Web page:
Research Handbooks in International Law series
Edited by Nicholas Tsagourias and Russell Buchan
Chapter 11: Cyber operations as a use of force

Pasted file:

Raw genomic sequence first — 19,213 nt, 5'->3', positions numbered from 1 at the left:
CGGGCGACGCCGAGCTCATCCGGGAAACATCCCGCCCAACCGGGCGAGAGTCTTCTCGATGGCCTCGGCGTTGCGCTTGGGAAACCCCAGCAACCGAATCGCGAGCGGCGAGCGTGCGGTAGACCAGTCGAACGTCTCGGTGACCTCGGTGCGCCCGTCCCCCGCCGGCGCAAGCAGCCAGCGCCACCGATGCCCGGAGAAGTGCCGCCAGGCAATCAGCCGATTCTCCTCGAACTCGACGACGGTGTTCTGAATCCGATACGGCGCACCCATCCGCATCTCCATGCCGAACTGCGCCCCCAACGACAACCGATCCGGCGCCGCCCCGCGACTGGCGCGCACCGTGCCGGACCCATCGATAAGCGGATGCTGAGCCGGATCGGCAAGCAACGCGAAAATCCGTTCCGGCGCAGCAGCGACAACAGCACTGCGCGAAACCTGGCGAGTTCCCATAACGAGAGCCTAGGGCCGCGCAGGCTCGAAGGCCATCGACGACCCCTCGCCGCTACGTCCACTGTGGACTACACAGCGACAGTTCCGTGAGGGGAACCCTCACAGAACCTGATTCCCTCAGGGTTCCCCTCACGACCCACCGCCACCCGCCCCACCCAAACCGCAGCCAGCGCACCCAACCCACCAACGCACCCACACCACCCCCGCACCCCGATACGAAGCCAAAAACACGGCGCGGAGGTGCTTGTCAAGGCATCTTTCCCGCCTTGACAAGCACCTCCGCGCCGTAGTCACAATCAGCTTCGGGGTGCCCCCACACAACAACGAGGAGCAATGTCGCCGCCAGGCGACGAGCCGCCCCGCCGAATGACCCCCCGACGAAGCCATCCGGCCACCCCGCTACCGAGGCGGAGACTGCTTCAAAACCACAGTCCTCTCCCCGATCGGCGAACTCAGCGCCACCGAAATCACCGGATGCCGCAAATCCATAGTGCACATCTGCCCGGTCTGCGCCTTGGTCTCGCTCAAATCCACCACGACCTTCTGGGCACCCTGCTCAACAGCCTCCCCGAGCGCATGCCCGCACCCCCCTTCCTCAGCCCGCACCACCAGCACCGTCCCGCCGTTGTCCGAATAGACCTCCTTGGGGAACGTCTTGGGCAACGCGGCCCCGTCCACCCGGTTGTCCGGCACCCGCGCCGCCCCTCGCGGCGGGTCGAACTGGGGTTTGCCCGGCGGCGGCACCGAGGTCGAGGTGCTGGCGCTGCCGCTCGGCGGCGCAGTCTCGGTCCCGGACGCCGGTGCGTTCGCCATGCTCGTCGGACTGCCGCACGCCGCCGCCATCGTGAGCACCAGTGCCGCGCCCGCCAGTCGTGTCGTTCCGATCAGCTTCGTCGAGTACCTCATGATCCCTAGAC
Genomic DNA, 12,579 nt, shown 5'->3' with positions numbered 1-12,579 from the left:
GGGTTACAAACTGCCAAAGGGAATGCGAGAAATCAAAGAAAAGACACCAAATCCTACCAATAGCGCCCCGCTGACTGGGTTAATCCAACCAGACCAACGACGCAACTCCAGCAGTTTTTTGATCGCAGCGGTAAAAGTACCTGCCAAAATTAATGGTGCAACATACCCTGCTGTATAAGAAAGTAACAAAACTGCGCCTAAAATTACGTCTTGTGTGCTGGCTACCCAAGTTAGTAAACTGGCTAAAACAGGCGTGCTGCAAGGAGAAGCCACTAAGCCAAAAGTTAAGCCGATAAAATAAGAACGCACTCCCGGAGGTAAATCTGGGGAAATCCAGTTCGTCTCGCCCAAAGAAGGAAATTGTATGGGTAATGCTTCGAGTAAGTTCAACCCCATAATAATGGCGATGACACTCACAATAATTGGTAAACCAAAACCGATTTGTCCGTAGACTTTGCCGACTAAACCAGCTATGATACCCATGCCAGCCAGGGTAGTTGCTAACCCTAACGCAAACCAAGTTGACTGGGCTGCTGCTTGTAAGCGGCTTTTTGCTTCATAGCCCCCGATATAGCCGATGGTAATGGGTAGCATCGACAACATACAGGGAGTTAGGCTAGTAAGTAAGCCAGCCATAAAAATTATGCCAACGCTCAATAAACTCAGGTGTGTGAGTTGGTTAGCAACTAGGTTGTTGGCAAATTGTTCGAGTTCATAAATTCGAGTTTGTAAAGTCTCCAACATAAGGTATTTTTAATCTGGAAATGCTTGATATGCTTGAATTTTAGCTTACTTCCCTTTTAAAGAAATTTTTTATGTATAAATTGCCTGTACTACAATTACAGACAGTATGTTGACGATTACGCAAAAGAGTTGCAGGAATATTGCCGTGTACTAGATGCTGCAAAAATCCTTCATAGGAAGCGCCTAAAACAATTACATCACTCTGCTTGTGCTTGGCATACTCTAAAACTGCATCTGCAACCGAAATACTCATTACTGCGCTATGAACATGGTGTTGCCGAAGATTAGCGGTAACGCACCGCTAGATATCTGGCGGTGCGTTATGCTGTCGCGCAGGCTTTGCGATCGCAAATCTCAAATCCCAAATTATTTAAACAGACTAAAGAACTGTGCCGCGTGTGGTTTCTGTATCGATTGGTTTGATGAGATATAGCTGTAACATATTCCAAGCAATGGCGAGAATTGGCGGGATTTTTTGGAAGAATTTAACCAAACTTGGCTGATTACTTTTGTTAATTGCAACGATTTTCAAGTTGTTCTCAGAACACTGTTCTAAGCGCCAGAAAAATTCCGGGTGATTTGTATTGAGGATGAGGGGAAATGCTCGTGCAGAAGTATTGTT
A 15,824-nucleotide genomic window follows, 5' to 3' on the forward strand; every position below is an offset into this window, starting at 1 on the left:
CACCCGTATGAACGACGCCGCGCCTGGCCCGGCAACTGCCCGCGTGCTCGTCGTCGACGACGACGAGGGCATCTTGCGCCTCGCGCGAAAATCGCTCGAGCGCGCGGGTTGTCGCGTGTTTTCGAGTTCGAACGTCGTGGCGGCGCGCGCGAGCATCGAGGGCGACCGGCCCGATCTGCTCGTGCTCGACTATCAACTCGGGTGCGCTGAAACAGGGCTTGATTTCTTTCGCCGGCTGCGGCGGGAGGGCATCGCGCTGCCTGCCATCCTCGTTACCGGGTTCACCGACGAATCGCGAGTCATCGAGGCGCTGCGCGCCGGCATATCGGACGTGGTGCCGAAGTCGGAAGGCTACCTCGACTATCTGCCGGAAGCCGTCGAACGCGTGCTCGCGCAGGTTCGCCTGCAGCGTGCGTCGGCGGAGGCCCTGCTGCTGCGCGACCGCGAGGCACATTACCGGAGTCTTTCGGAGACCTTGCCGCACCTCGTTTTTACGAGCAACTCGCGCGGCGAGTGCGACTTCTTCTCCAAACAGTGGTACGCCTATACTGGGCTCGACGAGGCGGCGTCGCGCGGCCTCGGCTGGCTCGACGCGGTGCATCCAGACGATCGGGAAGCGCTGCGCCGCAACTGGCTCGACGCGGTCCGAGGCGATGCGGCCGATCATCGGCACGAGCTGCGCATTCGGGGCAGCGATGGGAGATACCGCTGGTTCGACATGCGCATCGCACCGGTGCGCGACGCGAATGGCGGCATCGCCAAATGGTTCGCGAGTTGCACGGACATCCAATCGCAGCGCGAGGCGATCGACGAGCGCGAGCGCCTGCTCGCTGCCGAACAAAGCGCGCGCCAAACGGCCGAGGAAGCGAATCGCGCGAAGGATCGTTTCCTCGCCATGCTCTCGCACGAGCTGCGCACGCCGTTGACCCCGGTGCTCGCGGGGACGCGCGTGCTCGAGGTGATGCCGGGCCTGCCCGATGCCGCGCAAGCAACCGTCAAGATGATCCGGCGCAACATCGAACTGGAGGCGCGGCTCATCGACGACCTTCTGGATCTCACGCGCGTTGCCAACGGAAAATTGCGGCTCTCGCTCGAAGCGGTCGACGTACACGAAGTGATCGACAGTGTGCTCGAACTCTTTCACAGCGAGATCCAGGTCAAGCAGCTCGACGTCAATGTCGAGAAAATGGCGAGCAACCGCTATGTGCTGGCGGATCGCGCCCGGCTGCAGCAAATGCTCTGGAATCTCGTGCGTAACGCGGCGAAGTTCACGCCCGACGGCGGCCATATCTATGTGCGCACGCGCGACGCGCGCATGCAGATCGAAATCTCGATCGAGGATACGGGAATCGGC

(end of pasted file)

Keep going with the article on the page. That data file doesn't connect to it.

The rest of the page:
The provisions on the use of force contained in the UN Charter apply to cyber operations conducted by states against other states even though the rules were adopted well before the advent of cyber technologies. This chapter argues that a cyber operation is a use of armed force when it entails the use of a ‘weapon’ accompanied by a coercive intention. This occurs not only in the case of cyber attacks designed to cause physical damage to property, loss of life or injury of persons, but also of cyber attacks employing capabilities that render ineffective or unusable critical infrastructures so to cause significant disruption of essential services, even when they do not materially damage those infrastructures. Indeed, the increasing digitalization of today’s societies has made it possible to cause considerable harm to states through non-destructive means: physical infrastructures can be incapacitated by affecting their operating systems, with consequent disruption of services but without the need to destroy them. An evolutive interpretation of Article 2(4) should take this into account. On the other hand, cyber exploitation carried out to collect information may be a violation of the sovereignty of the targeted state when it entails an unauthorized intrusion into the cyber infrastructure located on its territory, but not intervention and even less a use of force, as it lacks the coercive element and does not involve the use of a destructive payload capable of resulting in physical damage to property, loss of life, injury of persons, or malfunction of infrastructure.
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